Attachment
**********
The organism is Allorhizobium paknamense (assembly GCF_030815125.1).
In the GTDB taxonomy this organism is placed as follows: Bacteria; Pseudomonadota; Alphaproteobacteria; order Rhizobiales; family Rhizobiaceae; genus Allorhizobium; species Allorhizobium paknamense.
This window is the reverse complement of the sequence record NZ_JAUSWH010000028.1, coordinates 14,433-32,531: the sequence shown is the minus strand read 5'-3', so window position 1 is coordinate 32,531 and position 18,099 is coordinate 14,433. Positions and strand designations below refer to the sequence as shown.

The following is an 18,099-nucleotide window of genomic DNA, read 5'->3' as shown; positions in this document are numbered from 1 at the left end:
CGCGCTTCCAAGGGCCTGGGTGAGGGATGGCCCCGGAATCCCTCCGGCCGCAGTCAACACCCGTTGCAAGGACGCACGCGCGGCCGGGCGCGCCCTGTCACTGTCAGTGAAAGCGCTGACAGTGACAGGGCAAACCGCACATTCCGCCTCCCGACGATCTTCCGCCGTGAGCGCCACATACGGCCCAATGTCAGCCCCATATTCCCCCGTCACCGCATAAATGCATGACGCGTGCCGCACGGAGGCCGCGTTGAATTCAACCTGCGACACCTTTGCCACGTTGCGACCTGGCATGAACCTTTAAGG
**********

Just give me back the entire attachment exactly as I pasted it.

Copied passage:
The organism is Allorhizobium paknamense (assembly GCF_030815125.1).
In the GTDB taxonomy this organism is placed as follows: Bacteria; Pseudomonadota; Alphaproteobacteria; order Rhizobiales; family Rhizobiaceae; genus Allorhizobium; species Allorhizobium paknamense.
This window is the reverse complement of the sequence record NZ_JAUSWH010000028.1, coordinates 14,433-32,531: the sequence shown is the minus strand read 5'-3', so window position 1 is coordinate 32,531 and position 18,099 is coordinate 14,433. Positions and strand designations below refer to the sequence as shown.

The following is an 18,099-nucleotide window of genomic DNA, read 5'->3' as shown; positions in this document are numbered from 1 at the left end:
CGCGCTTCCAAGGGCCTGGGTGAGGGATGGCCCCGGAATCCCTCCGGCCGCAGTCAACACCCGTTGCAAGGACGCACGCGCGGCCGGGCGCGCCCTGTCACTGTCAGTGAAAGCGCTGACAGTGACAGGGCAAACCGCACATTCCGCCTCCCGACGATCTTCCGCCGTGAGCGCCACATACGGCCCAATGTCAGCCCCATATTCCCCCGTCACCGCATAAATGCATGACGCGTGCCGCACGGAGGCCGCGTTGAATTCAACCTGCGACACCTTTGCCACGTTGCGACCTGGCATGAACCTTTAAGG